In Ísafjörður, one of Iceland’s oldest fishing villages, I opted for a hike to Dynjandi, the largest waterfall in the Westfjords. With Arctic terns swarming at its base and carpets of wild blueberries flanking the path, I wasn’t disappointed. In Akureyri, I explored at my own pace—ogling the pastel blooms in Lystigarðurinn, the world’s northernmost botanical garden, and the pop realist works of Icelandic artist Erró at the Akureyri Art Museum.
When I wasn’t hoofing it through port towns, I was making reservations for the ship’s thermal spa and fitness center—essential due to COVID caps on group gatherings. I overheard numerous cruisers griping about wearing masks and taking daily PCR tests despite being fully vaccinated, calling the measures “excessive”; others seemed to appreciate the extra caution. (Admittedly, you don’t realize how difficult it is to fill a test tube with 2 ml of saliva until you’re forced to do it every morning.)
That level of caution turned out to be warranted the day we arrived in Seydisfjördur, a picturesque town in Eastern Iceland with just 676 residents. We were nearly an hour’s drive into my first excursion of the day—a hiking trip rich in Icelandic folklore about elves, faeries, and trolls—when our tour guide announced that our bus must immediately return to port. COVID-19 had been detected on the ship.
With each minute that ticked by, rumors swirled. How many people had tested positive for coronavirus? Would we be sentenced to our state rooms and quarantined indefinitely like those poor Diamond Princess passengers in Yokohama last year? Whatever was happening, it wasn’t good. The anxiety was palpable.
It took several hours but eventually trustworthy information emerged, confirming that one fully vaccinated, asymptomatic guest had likely tested positive for COVID-19. The person was sequestered in a designated part of the ship, along with a second potentially positive case, and instructed to remain in isolation for the duration of the voyage. (The infected individual would eventually disembark in Reykjavík and move to a shoreside hotel for quarantine.)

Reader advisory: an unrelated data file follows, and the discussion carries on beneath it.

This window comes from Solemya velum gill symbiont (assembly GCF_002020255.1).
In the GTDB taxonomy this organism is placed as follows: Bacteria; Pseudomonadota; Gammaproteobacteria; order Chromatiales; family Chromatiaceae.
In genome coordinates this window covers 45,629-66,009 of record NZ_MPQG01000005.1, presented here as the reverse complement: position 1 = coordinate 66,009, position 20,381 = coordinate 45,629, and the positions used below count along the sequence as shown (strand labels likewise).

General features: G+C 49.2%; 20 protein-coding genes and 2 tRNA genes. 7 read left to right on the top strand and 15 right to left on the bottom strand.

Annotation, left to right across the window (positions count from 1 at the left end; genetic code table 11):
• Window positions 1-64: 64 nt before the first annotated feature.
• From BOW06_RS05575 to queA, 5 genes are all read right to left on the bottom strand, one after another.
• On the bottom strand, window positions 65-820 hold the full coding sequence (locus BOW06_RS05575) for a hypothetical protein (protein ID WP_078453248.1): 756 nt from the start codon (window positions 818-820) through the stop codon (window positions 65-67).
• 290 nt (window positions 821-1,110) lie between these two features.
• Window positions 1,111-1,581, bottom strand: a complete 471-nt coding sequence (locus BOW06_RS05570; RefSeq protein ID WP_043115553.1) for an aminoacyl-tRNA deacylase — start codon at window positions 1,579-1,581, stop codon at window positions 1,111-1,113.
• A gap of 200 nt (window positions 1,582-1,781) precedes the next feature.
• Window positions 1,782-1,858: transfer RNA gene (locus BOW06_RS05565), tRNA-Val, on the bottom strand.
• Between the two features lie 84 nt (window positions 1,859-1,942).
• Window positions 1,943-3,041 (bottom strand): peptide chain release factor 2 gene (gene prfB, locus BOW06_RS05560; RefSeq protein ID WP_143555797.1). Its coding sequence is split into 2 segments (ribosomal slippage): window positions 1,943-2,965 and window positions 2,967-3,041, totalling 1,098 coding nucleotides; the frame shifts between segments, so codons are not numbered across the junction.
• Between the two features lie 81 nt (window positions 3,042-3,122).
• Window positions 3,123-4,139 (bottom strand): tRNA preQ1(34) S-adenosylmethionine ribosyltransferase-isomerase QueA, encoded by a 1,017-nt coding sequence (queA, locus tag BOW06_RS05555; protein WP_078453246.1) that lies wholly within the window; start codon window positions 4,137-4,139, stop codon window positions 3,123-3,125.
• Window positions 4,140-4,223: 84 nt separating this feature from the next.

Our contact tracing devices were activated, and Viking tracked down any person on board who may have encountered said guests for any meaningful amount of time (determined as 15 or more minutes and within six feet of distance). The system worked exactly as it was intended to, and additional PCR testing that day and throughout the rest of the trip confirmed that there were no additional cases.
Still, the Iceland Coast Guard told Viking Sky to leave Seydisfjördur. The crew scrambled to refund cancelled excursions while adding new lectures and movie screenings to what was now effectively a “sea day” program.
The next day’s itinerary had us docking in Djúpivogur, an even smaller hamlet than Seydisfjördur, so you can imagine our surprise when guests were told that most shore excursions would move ahead as planned. Alas, I wasn’t two miles into a nature walk through fields of Alaskan lupine when it was déjá vu all over again. Our guide received an emergency phone call from his boss. After an intense exchange in Icelandic, he announced that we were once again being recalled to the ship—this time with a harsh message about “violating Icelandic law.”
Despite Iceland Public Health clearing Viking Sky for its shore excursions, Iceland Coast Guard prohibited it. One hand hadn’t talked to the other, or they were speaking different languages, or simply couldn’t agree on whose authority reigned supreme. Whatever the case, travelers had no choice but to go back to the ship.
Although no additional positive cases had been detected on board, our final port stop—Heimaey Island in the Vestmannaeyjar archipelago—was also cancelled and the Iceland Coast Guard ordered Viking Sky to return to Reykjavík post-haste. And with that, our vacation was over.
Viking did everything in its power to protect guests, crew, and the communities it visited. Yet we were still subject to the Icelandic authorities, and that’s the cautionary tale here. Even with these painstaking measures in place, who calls the shots and what shots are called can change by the minute.
Most guests remained in good spirits, understanding the risks of traveling amid an ongoing pandemic. (Surely the jovial attitudes of the exceptionally well-trained staff and 50 percent credit toward future cruises helped.) But if you’re a rigid traveler who isn’t amenable to last-minute changes, or you struggle to find the good or humorous in sometimes lousy situations, you might think twice before undertaking international travel in 2021. Hey, what’s another year of dreaming?